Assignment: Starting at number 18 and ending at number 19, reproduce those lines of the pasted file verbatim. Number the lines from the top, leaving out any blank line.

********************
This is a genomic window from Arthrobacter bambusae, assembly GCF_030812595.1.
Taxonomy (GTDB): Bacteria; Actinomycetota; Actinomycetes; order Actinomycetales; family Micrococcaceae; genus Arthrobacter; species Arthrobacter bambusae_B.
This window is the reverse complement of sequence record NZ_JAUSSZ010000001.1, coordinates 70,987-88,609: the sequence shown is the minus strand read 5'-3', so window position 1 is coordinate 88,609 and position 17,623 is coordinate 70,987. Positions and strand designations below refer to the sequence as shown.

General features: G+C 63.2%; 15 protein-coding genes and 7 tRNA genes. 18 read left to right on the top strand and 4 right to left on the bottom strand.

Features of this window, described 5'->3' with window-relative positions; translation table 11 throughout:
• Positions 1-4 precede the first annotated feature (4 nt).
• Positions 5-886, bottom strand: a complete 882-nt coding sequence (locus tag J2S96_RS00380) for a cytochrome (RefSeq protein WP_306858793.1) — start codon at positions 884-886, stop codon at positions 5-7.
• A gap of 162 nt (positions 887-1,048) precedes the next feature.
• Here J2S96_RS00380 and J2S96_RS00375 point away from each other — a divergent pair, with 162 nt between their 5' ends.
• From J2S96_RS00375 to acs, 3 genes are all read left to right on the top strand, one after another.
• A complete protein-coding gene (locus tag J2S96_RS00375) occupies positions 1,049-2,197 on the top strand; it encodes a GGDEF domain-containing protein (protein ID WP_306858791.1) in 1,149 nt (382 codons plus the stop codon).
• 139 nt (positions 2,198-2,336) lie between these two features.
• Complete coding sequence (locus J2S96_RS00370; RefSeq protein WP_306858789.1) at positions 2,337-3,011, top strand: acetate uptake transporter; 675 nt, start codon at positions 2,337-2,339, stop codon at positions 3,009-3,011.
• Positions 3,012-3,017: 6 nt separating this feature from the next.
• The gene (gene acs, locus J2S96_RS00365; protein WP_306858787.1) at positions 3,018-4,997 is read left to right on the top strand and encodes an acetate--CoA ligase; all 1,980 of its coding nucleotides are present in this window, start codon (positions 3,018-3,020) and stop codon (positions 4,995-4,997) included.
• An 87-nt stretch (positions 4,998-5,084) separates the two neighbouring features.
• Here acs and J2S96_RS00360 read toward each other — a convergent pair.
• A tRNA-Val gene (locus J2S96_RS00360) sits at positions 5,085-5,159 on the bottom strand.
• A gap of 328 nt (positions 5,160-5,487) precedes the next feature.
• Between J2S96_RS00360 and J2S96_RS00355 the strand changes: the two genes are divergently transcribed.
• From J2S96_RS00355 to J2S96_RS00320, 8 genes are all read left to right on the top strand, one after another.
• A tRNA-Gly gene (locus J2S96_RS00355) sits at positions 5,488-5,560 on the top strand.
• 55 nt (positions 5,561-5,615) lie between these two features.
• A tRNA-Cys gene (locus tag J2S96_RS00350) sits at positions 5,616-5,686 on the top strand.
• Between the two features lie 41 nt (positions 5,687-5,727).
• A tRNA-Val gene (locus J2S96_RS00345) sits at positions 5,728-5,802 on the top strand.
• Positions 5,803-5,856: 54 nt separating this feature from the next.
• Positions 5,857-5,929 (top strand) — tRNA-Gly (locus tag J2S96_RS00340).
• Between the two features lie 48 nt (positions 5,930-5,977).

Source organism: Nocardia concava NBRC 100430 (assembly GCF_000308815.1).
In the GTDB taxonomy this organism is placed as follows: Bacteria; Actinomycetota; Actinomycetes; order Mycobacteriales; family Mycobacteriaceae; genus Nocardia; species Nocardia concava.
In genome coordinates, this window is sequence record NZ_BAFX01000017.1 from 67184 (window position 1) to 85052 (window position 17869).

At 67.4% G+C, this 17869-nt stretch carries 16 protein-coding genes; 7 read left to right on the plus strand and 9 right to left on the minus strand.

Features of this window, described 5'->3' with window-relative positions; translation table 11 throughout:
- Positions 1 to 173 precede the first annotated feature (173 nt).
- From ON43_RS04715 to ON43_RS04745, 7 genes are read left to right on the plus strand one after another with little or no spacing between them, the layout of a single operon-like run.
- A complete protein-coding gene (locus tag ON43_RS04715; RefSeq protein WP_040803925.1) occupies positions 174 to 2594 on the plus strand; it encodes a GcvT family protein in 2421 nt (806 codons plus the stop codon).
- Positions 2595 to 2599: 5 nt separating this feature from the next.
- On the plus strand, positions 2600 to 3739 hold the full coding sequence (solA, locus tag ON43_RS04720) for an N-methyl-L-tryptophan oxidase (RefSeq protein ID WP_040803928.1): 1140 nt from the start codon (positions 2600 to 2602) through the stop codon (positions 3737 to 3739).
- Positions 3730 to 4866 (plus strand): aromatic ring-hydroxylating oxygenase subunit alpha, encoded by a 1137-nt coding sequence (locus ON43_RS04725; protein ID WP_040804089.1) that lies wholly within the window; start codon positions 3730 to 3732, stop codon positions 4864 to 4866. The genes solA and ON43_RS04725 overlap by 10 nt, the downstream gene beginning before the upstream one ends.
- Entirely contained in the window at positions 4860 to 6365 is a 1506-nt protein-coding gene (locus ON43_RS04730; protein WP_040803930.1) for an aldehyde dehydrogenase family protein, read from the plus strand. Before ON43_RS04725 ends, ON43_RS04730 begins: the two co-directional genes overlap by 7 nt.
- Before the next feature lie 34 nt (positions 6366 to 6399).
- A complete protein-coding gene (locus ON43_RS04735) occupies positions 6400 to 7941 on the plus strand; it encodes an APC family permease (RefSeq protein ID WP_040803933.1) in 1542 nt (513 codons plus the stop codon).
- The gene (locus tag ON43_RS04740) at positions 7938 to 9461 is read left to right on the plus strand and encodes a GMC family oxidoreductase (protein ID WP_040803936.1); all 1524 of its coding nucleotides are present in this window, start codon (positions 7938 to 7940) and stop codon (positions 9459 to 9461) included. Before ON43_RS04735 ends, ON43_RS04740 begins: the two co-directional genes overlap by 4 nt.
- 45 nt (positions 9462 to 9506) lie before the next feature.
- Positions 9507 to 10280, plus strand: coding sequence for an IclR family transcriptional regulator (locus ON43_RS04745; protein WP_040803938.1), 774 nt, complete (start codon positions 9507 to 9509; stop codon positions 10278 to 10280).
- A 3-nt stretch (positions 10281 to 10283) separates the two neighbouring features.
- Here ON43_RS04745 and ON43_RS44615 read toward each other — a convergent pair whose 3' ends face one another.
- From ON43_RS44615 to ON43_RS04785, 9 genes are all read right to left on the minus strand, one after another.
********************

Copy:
• A tRNA-Val gene (locus J2S96_RS00360) sits at positions 5,085-5,159 on the bottom strand.
• A gap of 328 nt (positions 5,160-5,487) precedes the next feature.